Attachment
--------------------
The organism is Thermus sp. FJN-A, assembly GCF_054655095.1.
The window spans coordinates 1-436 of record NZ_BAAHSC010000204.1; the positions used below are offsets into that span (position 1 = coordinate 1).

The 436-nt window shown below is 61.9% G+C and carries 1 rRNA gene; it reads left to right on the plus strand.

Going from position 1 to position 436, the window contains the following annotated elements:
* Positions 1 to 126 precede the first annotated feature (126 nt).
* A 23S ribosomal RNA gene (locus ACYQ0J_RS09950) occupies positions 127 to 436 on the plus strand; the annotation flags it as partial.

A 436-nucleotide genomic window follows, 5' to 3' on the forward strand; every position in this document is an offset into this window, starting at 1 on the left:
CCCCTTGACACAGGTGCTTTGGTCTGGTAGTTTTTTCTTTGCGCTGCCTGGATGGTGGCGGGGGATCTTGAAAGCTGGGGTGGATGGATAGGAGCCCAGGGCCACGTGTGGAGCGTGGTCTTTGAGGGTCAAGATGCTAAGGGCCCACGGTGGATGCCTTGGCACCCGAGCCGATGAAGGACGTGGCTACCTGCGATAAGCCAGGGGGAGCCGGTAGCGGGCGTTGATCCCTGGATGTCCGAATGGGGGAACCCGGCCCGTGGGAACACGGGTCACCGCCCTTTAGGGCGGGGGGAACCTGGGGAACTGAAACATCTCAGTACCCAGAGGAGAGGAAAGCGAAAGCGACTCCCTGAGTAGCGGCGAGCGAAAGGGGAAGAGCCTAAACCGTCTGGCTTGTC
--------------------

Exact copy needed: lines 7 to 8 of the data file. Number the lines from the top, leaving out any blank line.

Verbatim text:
A 436-nucleotide genomic window follows, 5' to 3' on the forward strand; every position in this document is an offset into this window, starting at 1 on the left:
CCCCTTGACACAGGTGCTTTGGTCTGGTAGTTTTTTCTTTGCGCTGCCTGGATGGTGGCGGGGGATCTTGAAAGCTGGGGTGGATGGATAGGAGCCCAGGGCCACGTGTGGAGCGTGGTCTTTGAGGGTCAAGATGCTAAGGGCCCACGGTGGATGCCTTGGCACCCGAGCCGATGAAGGACGTGGCTACCTGCGATAAGCCAGGGGGAGCCGGTAGCGGGCGTTGATCCCTGGATGTCCGAATGGGGGAACCCGGCCCGTGGGAACACGGGTCACCGCCCTTTAGGGCGGGGGGAACCTGGGGAACTGAAACATCTCAGTACCCAGAGGAGAGGAAAGCGAAAGCGACTCCCTGAGTAGCGGCGAGCGAAAGGGGAAGAGCCTAAACCGTCTGGCTTGTC